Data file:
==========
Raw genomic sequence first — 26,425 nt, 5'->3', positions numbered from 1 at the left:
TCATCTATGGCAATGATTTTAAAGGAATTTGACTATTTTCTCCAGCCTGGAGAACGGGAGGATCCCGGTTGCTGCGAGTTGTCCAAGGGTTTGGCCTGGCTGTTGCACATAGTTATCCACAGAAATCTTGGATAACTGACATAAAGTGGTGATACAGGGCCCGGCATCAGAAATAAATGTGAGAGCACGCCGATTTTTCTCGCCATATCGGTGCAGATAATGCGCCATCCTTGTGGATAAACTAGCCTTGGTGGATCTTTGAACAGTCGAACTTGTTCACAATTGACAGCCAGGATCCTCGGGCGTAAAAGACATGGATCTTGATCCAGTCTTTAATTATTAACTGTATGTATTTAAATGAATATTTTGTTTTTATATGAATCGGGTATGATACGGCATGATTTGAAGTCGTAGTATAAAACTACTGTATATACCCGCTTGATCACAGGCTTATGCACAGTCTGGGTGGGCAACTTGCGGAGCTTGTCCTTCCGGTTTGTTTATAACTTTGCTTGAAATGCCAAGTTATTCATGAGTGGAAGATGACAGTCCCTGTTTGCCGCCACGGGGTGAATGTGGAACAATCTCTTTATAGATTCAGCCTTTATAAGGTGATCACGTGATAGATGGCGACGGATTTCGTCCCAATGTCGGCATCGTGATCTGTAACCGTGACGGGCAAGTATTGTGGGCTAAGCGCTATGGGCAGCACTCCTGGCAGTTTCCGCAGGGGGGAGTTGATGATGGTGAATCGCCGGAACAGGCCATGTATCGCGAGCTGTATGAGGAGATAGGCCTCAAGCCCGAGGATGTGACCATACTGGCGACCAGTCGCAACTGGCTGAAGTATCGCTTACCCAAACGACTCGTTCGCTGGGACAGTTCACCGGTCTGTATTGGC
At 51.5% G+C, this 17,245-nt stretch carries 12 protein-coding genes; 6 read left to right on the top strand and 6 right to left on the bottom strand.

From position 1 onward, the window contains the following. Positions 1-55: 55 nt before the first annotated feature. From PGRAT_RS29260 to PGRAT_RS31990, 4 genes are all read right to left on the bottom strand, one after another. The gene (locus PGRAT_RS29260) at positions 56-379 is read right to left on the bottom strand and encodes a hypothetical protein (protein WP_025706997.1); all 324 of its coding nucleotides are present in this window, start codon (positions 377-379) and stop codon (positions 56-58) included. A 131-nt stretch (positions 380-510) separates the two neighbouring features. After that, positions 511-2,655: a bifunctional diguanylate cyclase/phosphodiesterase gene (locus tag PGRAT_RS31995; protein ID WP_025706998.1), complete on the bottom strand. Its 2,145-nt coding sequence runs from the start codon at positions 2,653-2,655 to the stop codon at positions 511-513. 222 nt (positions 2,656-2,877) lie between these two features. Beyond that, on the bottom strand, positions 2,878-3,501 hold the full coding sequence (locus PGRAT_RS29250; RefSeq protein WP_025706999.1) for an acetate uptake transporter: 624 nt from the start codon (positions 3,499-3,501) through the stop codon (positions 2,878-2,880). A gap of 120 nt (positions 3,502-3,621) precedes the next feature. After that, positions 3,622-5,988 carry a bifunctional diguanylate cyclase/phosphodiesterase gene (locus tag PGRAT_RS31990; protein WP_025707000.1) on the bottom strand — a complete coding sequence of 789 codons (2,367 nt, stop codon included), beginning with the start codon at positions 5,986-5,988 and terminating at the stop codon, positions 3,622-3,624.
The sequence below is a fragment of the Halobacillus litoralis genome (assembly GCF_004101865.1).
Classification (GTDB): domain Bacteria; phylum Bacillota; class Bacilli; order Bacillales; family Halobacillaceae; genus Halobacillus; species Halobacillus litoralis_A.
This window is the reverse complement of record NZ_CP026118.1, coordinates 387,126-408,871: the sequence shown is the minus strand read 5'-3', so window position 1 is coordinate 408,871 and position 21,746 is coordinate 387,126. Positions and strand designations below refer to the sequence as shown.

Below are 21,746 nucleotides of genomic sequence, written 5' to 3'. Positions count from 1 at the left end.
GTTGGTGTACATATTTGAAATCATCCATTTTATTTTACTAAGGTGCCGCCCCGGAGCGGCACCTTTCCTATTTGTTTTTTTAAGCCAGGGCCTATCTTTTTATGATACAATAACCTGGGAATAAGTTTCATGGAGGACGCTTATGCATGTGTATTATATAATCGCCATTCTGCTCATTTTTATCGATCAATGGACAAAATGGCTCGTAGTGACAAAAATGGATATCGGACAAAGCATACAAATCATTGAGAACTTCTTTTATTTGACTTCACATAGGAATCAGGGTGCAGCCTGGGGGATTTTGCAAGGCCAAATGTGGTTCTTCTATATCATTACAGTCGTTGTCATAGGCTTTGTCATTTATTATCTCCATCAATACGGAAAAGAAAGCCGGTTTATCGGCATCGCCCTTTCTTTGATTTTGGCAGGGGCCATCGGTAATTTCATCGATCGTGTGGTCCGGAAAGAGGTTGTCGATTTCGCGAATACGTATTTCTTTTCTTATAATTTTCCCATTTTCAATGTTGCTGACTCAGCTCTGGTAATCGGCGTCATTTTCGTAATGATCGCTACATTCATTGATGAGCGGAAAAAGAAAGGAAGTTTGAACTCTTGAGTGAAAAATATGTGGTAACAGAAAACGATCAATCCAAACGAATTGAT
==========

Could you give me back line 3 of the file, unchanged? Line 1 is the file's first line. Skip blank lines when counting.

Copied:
At 51.5% G+C, this 17,245-nt stretch carries 12 protein-coding genes; 6 read left to right on the top strand and 6 right to left on the bottom strand.